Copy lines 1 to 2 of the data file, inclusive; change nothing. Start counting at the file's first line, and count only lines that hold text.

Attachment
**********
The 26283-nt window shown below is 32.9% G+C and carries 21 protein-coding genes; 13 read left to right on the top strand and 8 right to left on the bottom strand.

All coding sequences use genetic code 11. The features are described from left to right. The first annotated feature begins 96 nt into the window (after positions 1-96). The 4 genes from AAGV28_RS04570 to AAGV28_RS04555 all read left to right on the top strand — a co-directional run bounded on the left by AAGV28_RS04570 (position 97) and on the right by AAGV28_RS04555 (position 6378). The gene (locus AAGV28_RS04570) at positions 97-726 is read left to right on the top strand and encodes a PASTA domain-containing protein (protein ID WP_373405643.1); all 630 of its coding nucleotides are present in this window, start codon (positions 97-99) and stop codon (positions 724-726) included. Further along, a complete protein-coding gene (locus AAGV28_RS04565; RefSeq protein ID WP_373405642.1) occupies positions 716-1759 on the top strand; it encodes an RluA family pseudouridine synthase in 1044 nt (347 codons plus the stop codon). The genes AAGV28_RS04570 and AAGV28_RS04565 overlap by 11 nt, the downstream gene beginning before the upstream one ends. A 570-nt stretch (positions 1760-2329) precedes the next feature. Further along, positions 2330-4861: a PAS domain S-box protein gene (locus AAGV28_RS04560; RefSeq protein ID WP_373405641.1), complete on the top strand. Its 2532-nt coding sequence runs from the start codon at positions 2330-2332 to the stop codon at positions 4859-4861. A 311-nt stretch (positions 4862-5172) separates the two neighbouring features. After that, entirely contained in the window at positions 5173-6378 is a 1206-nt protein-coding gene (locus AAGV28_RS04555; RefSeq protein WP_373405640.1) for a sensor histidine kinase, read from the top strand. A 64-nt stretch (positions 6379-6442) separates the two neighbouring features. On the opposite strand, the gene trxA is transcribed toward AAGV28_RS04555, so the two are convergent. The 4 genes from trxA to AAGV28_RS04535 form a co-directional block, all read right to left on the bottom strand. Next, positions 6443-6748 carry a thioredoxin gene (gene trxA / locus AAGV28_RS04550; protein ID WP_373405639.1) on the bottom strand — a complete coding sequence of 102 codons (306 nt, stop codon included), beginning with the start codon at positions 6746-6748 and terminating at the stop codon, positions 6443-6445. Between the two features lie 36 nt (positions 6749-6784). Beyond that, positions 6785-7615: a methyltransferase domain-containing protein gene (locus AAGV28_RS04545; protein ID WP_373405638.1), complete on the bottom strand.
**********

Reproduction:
The 26283-nt window shown below is 32.9% G+C and carries 21 protein-coding genes; 13 read left to right on the top strand and 8 right to left on the bottom strand.

All coding sequences use genetic code 11. The features are described from left to right. The first annotated feature begins 96 nt into the window (after positions 1-96). The 4 genes from AAGV28_RS04570 to AAGV28_RS04555 all read left to right on the top strand — a co-directional run bounded on the left by AAGV28_RS04570 (position 97) and on the right by AAGV28_RS04555 (position 6378). The gene (locus AAGV28_RS04570) at positions 97-726 is read left to right on the top strand and encodes a PASTA domain-containing protein (protein ID WP_373405643.1); all 630 of its coding nucleotides are present in this window, start codon (positions 97-99) and stop codon (positions 724-726) included. Further along, a complete protein-coding gene (locus AAGV28_RS04565; RefSeq protein ID WP_373405642.1) occupies positions 716-1759 on the top strand; it encodes an RluA family pseudouridine synthase in 1044 nt (347 codons plus the stop codon). The genes AAGV28_RS04570 and AAGV28_RS04565 overlap by 11 nt, the downstream gene beginning before the upstream one ends. A 570-nt stretch (positions 1760-2329) precedes the next feature. Further along, positions 2330-4861: a PAS domain S-box protein gene (locus AAGV28_RS04560; RefSeq protein ID WP_373405641.1), complete on the top strand. Its 2532-nt coding sequence runs from the start codon at positions 2330-2332 to the stop codon at positions 4859-4861. A 311-nt stretch (positions 4862-5172) separates the two neighbouring features. After that, entirely contained in the window at positions 5173-6378 is a 1206-nt protein-coding gene (locus AAGV28_RS04555; RefSeq protein WP_373405640.1) for a sensor histidine kinase, read from the top strand. A 64-nt stretch (positions 6379-6442) separates the two neighbouring features. On the opposite strand, the gene trxA is transcribed toward AAGV28_RS04555, so the two are convergent. The 4 genes from trxA to AAGV28_RS04535 form a co-directional block, all read right to left on the bottom strand. Next, positions 6443-6748 carry a thioredoxin gene (gene trxA / locus AAGV28_RS04550; protein ID WP_373405639.1) on the bottom strand — a complete coding sequence of 102 codons (306 nt, stop codon included), beginning with the start codon at positions 6746-6748 and terminating at the stop codon, positions 6443-6445. Between the two features lie 36 nt (positions 6749-6784). Beyond that, positions 6785-7615: a methyltransferase domain-containing protein gene (locus AAGV28_RS04545; protein ID WP_373405638.1), complete on the bottom strand.